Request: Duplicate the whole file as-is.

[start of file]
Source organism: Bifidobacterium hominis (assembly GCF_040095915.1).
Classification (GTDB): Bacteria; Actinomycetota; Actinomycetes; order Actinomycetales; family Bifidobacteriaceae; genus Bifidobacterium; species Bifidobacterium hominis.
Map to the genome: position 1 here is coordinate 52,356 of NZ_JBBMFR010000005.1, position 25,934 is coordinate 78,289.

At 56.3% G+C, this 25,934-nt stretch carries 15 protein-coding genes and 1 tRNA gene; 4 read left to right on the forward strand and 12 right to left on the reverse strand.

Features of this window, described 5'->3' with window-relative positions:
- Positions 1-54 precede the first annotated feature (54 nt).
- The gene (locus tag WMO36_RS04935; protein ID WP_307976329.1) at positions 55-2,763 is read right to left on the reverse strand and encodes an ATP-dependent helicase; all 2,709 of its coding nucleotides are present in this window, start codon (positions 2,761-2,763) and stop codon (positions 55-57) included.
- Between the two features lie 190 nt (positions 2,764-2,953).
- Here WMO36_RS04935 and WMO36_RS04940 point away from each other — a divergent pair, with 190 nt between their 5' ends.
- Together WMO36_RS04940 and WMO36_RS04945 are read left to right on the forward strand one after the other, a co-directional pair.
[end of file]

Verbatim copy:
Source organism: Bifidobacterium hominis (assembly GCF_040095915.1).
Classification (GTDB): Bacteria; Actinomycetota; Actinomycetes; order Actinomycetales; family Bifidobacteriaceae; genus Bifidobacterium; species Bifidobacterium hominis.
Map to the genome: position 1 here is coordinate 52,356 of NZ_JBBMFR010000005.1, position 25,934 is coordinate 78,289.

At 56.3% G+C, this 25,934-nt stretch carries 15 protein-coding genes and 1 tRNA gene; 4 read left to right on the forward strand and 12 right to left on the reverse strand.

Features of this window, described 5'->3' with window-relative positions:
- Positions 1-54 precede the first annotated feature (54 nt).
- The gene (locus tag WMO36_RS04935; protein ID WP_307976329.1) at positions 55-2,763 is read right to left on the reverse strand and encodes an ATP-dependent helicase; all 2,709 of its coding nucleotides are present in this window, start codon (positions 2,761-2,763) and stop codon (positions 55-57) included.
- Between the two features lie 190 nt (positions 2,764-2,953).
- Here WMO36_RS04935 and WMO36_RS04940 point away from each other — a divergent pair, with 190 nt between their 5' ends.
- Together WMO36_RS04940 and WMO36_RS04945 are read left to right on the forward strand one after the other, a co-directional pair.